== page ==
Yankees, Man City Partner On MLS Team NFL Set To Award Super Bowl Sites NFL Owners Approve Falcons' G-4 Funding NFL Draft Could Be Moved To May Cowboys HQs Could Leave Valley Ranch ESPN Has First Mass Layoffs In Years NBPA Meets With NHL, MLB Union Heads "30 For 30" To Feature Pistons' Bad Boys Survey: Retired NFLers Suffer Ongoing Pain New IndyCar Exec Walker Looks To Win Back Fans
Upcoming Conferences and Events
SBD/4/Leagues Governing Bodies
HIGHLY-REGARDED DON GARBER SET FOR CHALLENGE IN NEW MLS ROLE
Published August 4, 1999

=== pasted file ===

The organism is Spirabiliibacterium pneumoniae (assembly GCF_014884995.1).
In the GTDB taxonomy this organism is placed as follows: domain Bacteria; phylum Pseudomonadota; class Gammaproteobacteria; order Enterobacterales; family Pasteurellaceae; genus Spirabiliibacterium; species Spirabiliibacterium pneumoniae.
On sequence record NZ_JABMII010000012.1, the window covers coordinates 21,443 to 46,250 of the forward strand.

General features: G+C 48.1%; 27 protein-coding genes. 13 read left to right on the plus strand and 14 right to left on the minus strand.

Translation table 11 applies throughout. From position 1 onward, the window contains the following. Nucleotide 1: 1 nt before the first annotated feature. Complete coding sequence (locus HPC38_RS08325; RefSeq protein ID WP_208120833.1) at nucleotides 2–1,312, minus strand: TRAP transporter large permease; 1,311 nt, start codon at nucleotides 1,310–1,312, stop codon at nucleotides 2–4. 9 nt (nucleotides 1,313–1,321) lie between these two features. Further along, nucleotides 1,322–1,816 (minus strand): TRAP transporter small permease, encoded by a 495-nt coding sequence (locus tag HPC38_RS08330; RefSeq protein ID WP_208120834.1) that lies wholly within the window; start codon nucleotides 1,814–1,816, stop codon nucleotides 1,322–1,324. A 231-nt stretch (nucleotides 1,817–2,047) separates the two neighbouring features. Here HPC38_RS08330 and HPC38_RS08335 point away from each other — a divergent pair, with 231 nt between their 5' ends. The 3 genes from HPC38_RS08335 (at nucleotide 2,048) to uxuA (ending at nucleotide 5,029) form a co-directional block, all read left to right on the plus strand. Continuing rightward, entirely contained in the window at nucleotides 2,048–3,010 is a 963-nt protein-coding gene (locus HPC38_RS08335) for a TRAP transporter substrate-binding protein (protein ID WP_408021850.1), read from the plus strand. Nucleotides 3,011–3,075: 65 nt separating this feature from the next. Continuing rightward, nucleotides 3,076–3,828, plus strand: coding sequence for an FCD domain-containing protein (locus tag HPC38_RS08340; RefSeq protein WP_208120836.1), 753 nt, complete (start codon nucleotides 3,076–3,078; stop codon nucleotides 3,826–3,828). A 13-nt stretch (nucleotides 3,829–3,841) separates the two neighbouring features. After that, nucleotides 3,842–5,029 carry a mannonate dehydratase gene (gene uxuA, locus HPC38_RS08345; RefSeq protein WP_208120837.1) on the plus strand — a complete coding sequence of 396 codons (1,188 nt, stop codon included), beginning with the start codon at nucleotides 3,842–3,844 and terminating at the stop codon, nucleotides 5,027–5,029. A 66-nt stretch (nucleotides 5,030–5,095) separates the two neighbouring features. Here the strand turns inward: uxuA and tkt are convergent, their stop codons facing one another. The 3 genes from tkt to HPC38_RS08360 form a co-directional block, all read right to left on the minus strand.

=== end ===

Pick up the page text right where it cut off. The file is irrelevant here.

NFL Int'l Senior VP/Managing Dir Don Garber "has been hired" as the new commissioner of MLS, replacing Doug Logan, according to sources of Steven Goff of the WASHINGTON POST, who reports that Garber will be introduced today and "receive" a three-year contract. Goff writes that Logan was "forced out after losing the support" of MLS' "major" investors such as Lamar Hunt and Robert Kraft. Garber is an "experienced marketing" exec but has "no experience in soccer." Former USSF President Alan Rothenberg said that he "first spoke" with Garber a year ago. Rothenberg: "We saw the writing on the wall with Doug. We didn't offer [Garber] anything but we wanted to check him out. Robert Kraft was his most vocal proponent. ... It became increasingly clear that Doug was losing support." Goff, on the transition: "The shake-up comes at a time when MLS, in its fourth season, is struggling to improve attendance and television ratings." Goff adds that Garber "managed" NFL Europe and "may consider re-hiring" former MLS Deputy Commissioner Sunil Gulati (WASHINGTON POST, 8/4). In Boston, Frank Dell'Apa writes that Garber has "been on the fast track toward becoming a candidate for NFL commissioner." One source, on Garber: "This is a huge coup for MLS. He walked away from a great job in a league which anyone in sports management would kill to be involved in. He also turned down the presidency of NHL Properties and he believes the MLS is a tremendous product." Dell'Apa cites another source, on the move: "This is not a sign of instability. They had somebody to take his [Logan's] place, and it's early enough so that he can begin working on next year" (BOSTON GLOBE, 8/4). In Chicago, Bob Foltman notes that MLS is "losing an estimated" $15M-20M a season. Rothenberg, on Garber: "His talent in terms of running a business, in terms of sponsorship and licensing and grass-roots marketing, are tremendous. It's what the league can really use right now" (CHICAGO TRIBUNE, 8/4). In N.Y., Alex Yannis writes that MLS' "lack of progress" cost Logan his job. Rothenberg, on Garber: "I believe he has the potential to be the second coming of Pete Rozelle" (N.Y. TIMES, 8/4) LOGAN COULDN'T GET OVER THE HUMP: In N.Y., Michael Lewis writes, "Three major factors led to Logan's demise -- stagnating TV ratings and attendance and the February firing of deputy commissioner Sunil Gulati." One "highly placed" source, on replacing Logan "midway through the season": "The timing of it would be based on his successor. You don't want to wait several months and then he's not available" (N.Y. DAILY NEWS, 8/4). USA TODAY's Jerry Langdon noted that Hispanic support of MLS, "responsible in large part for the first-year spike, has faltered" (USA TODAY, 8/4). MLS' average Nielsen rating on ESPN has "dipped" from 0.45 in '98 to 0.37 in '99, while the rating on ESPN2 has "increased" from 0.22 in '98 to 0.27 in '99 (CNNSI.com, 8/3). In Tampa, Bill Ward writes that Logan was "criticized by fans and observers for a variety of reasons, most often for what they considered poor promotion, direction and marketing." Mutiny GM Nick Sakiewicz: "I'm a little surprised at the timing. ... I think Doug did a fair job given the size of the task he had but I suppose there's always someone out there who thinks they can do better" (TAMPA TRIBUNE, 8/4).